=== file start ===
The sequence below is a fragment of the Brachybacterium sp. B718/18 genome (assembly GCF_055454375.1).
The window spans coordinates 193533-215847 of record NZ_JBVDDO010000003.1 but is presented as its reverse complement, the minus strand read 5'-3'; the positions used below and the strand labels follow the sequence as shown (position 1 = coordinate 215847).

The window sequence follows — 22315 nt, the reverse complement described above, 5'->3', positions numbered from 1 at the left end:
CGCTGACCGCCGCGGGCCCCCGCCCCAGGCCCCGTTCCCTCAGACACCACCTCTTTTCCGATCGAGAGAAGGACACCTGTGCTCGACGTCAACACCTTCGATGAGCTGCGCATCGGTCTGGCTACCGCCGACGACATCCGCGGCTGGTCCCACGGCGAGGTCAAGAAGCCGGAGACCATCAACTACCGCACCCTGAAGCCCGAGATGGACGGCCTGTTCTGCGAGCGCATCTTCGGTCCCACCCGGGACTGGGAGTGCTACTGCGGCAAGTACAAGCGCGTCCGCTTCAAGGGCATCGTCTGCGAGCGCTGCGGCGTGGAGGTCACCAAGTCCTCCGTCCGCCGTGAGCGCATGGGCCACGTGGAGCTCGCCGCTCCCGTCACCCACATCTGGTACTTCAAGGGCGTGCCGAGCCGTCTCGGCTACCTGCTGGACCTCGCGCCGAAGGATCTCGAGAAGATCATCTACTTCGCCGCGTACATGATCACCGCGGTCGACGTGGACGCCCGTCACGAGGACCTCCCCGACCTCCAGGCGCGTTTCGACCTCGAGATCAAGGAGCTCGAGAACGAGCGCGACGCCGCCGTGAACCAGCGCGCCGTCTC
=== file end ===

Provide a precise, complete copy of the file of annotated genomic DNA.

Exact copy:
The sequence below is a fragment of the Brachybacterium sp. B718/18 genome (assembly GCF_055454375.1).
The window spans coordinates 193533-215847 of record NZ_JBVDDO010000003.1 but is presented as its reverse complement, the minus strand read 5'-3'; the positions used below and the strand labels follow the sequence as shown (position 1 = coordinate 215847).

The window sequence follows — 22315 nt, the reverse complement described above, 5'->3', positions numbered from 1 at the left end:
CGCTGACCGCCGCGGGCCCCCGCCCCAGGCCCCGTTCCCTCAGACACCACCTCTTTTCCGATCGAGAGAAGGACACCTGTGCTCGACGTCAACACCTTCGATGAGCTGCGCATCGGTCTGGCTACCGCCGACGACATCCGCGGCTGGTCCCACGGCGAGGTCAAGAAGCCGGAGACCATCAACTACCGCACCCTGAAGCCCGAGATGGACGGCCTGTTCTGCGAGCGCATCTTCGGTCCCACCCGGGACTGGGAGTGCTACTGCGGCAAGTACAAGCGCGTCCGCTTCAAGGGCATCGTCTGCGAGCGCTGCGGCGTGGAGGTCACCAAGTCCTCCGTCCGCCGTGAGCGCATGGGCCACGTGGAGCTCGCCGCTCCCGTCACCCACATCTGGTACTTCAAGGGCGTGCCGAGCCGTCTCGGCTACCTGCTGGACCTCGCGCCGAAGGATCTCGAGAAGATCATCTACTTCGCCGCGTACATGATCACCGCGGTCGACGTGGACGCCCGTCACGAGGACCTCCCCGACCTCCAGGCGCGTTTCGACCTCGAGATCAAGGAGCTCGAGAACGAGCGCGACGCCGCCGTGAACCAGCGCGCCGTCTC